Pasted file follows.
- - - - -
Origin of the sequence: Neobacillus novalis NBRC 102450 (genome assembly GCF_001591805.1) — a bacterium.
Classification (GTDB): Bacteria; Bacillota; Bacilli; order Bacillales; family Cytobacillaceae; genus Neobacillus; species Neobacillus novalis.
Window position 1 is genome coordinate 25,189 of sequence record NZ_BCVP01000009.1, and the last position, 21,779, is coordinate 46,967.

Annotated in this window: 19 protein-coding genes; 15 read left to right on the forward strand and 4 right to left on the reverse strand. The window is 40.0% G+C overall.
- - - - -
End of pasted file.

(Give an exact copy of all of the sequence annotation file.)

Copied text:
Origin of the sequence: Neobacillus novalis NBRC 102450 (genome assembly GCF_001591805.1) — a bacterium.
Classification (GTDB): Bacteria; Bacillota; Bacilli; order Bacillales; family Cytobacillaceae; genus Neobacillus; species Neobacillus novalis.
Window position 1 is genome coordinate 25,189 of sequence record NZ_BCVP01000009.1, and the last position, 21,779, is coordinate 46,967.

Annotated in this window: 19 protein-coding genes; 15 read left to right on the forward strand and 4 right to left on the reverse strand. The window is 40.0% G+C overall.